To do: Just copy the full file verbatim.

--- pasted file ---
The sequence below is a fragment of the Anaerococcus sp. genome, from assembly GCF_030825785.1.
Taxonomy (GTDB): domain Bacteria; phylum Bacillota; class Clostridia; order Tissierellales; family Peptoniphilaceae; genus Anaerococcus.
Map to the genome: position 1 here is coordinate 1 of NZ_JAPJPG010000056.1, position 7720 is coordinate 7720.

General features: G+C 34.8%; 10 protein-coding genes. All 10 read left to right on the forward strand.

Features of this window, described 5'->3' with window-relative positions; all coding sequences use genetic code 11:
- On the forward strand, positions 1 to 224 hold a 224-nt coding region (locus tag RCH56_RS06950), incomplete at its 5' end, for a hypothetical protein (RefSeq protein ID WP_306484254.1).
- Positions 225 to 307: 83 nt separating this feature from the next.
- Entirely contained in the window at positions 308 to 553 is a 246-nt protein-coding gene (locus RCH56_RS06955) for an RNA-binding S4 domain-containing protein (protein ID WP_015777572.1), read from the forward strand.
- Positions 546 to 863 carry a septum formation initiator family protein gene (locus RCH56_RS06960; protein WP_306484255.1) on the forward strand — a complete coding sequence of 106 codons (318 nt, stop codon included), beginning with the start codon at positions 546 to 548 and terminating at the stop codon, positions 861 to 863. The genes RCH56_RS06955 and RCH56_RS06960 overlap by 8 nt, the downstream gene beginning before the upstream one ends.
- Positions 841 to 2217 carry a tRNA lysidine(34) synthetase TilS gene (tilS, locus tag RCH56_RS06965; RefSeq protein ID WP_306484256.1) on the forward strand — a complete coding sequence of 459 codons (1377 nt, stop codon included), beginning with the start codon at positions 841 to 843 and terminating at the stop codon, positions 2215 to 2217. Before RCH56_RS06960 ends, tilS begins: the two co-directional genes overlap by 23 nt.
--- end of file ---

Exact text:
The sequence below is a fragment of the Anaerococcus sp. genome, from assembly GCF_030825785.1.
Taxonomy (GTDB): domain Bacteria; phylum Bacillota; class Clostridia; order Tissierellales; family Peptoniphilaceae; genus Anaerococcus.
Map to the genome: position 1 here is coordinate 1 of NZ_JAPJPG010000056.1, position 7720 is coordinate 7720.

General features: G+C 34.8%; 10 protein-coding genes. All 10 read left to right on the forward strand.

Features of this window, described 5'->3' with window-relative positions; all coding sequences use genetic code 11:
- On the forward strand, positions 1 to 224 hold a 224-nt coding region (locus tag RCH56_RS06950), incomplete at its 5' end, for a hypothetical protein (RefSeq protein ID WP_306484254.1).
- Positions 225 to 307: 83 nt separating this feature from the next.
- Entirely contained in the window at positions 308 to 553 is a 246-nt protein-coding gene (locus RCH56_RS06955) for an RNA-binding S4 domain-containing protein (protein ID WP_015777572.1), read from the forward strand.
- Positions 546 to 863 carry a septum formation initiator family protein gene (locus RCH56_RS06960; protein WP_306484255.1) on the forward strand — a complete coding sequence of 106 codons (318 nt, stop codon included), beginning with the start codon at positions 546 to 548 and terminating at the stop codon, positions 861 to 863. The genes RCH56_RS06955 and RCH56_RS06960 overlap by 8 nt, the downstream gene beginning before the upstream one ends.
- Positions 841 to 2217 carry a tRNA lysidine(34) synthetase TilS gene (tilS, locus tag RCH56_RS06965; RefSeq protein ID WP_306484256.1) on the forward strand — a complete coding sequence of 459 codons (1377 nt, stop codon included), beginning with the start codon at positions 841 to 843 and terminating at the stop codon, positions 2215 to 2217. Before RCH56_RS06960 ends, tilS begins: the two co-directional genes overlap by 23 nt.